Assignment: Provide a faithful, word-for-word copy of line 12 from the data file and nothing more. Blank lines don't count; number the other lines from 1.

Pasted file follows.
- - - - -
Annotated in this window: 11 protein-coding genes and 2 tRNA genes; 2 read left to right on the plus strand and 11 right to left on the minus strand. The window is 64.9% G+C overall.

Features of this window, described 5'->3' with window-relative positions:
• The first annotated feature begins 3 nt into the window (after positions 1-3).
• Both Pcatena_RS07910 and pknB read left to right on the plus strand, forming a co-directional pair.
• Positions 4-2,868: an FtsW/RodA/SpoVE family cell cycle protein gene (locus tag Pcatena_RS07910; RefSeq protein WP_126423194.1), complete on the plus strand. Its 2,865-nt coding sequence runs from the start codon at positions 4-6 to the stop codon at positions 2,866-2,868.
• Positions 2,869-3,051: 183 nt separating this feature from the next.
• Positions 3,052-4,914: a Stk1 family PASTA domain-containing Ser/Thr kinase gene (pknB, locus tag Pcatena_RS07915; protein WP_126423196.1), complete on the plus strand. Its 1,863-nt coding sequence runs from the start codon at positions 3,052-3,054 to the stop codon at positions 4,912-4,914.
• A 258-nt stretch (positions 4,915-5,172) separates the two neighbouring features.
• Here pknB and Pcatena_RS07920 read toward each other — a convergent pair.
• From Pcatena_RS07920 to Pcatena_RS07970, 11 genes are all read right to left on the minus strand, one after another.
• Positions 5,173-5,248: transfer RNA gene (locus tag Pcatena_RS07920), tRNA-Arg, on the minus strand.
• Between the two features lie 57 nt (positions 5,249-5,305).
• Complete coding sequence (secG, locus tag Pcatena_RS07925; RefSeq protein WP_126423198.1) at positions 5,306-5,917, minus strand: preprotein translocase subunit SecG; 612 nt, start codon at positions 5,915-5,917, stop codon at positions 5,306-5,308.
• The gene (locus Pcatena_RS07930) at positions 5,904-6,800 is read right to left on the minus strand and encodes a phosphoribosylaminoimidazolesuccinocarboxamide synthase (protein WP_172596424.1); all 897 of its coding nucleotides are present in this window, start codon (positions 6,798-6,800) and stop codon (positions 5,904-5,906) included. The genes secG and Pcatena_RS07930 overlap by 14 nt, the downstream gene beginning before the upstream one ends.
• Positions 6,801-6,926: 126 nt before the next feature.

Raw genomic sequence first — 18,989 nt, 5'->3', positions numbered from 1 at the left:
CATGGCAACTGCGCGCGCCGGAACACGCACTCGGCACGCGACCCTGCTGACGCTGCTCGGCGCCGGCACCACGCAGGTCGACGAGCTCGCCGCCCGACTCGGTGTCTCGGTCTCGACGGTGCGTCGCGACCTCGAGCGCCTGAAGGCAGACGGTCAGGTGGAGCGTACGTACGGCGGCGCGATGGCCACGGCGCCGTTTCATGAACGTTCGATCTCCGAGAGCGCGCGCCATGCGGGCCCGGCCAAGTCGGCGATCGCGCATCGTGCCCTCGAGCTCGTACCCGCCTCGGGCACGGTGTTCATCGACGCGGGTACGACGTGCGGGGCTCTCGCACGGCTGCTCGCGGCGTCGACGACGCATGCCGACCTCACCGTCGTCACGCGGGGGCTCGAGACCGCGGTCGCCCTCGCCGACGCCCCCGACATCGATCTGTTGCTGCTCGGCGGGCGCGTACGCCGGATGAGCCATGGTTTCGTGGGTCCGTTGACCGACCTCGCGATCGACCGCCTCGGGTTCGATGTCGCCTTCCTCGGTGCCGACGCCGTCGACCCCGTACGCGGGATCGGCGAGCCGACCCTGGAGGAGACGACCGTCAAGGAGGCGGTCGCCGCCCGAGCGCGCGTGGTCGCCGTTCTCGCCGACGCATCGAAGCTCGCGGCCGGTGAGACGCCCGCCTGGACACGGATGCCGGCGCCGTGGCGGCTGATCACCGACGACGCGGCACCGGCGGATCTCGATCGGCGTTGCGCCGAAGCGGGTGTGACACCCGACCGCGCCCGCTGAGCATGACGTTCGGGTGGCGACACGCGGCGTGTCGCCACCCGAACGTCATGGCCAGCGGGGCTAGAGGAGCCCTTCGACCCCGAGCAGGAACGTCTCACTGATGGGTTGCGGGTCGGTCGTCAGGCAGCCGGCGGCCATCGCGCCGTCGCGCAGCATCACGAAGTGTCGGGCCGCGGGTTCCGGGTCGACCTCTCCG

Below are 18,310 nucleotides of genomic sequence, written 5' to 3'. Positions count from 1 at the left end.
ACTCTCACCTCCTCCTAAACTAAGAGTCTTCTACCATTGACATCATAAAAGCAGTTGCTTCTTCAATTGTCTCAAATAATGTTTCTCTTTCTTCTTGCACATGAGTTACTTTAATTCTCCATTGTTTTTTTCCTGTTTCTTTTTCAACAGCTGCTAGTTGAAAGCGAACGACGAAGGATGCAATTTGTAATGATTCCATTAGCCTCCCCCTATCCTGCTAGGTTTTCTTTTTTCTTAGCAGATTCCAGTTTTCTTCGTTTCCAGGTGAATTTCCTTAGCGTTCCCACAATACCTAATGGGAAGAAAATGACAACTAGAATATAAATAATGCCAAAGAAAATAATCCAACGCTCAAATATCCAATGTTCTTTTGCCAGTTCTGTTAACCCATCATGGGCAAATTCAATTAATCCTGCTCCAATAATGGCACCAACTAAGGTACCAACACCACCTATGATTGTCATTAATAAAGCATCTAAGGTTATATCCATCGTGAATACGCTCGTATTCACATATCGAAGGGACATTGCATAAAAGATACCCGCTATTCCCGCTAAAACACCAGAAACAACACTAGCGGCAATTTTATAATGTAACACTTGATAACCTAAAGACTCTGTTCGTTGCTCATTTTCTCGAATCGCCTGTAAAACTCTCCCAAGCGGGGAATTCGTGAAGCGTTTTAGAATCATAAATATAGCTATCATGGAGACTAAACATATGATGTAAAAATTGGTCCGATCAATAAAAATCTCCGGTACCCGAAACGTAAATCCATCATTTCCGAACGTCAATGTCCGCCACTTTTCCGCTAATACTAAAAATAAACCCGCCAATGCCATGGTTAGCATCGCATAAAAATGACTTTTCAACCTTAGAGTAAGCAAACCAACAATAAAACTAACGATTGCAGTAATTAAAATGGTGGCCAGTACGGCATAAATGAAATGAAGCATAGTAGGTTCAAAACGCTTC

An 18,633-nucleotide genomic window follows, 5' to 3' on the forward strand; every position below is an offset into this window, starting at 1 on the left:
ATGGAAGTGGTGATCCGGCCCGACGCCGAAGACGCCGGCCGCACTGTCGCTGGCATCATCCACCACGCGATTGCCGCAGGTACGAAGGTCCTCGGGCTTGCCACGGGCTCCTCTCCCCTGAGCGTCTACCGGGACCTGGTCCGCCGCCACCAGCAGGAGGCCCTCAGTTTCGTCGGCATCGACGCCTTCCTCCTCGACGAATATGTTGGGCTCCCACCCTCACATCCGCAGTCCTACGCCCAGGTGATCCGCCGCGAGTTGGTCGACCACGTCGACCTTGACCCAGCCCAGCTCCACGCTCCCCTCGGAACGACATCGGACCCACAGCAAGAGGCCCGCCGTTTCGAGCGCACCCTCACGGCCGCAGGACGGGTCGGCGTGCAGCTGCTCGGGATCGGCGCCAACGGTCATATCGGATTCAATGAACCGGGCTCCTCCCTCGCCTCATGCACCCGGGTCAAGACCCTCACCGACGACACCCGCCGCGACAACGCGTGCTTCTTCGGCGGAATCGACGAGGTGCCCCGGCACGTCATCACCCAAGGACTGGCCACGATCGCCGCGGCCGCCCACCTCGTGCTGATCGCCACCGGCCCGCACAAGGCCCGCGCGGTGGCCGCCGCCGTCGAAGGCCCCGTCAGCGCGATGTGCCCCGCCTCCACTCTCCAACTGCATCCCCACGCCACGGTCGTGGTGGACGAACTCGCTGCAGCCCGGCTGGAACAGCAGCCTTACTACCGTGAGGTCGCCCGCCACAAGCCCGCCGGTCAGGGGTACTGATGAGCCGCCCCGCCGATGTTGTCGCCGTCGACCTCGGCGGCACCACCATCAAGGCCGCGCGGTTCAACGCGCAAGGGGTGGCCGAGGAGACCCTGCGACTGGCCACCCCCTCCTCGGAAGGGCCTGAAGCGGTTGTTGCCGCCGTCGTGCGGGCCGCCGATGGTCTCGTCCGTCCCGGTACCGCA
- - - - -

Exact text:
• Between the two features lie 57 nt (positions 5,249-5,305).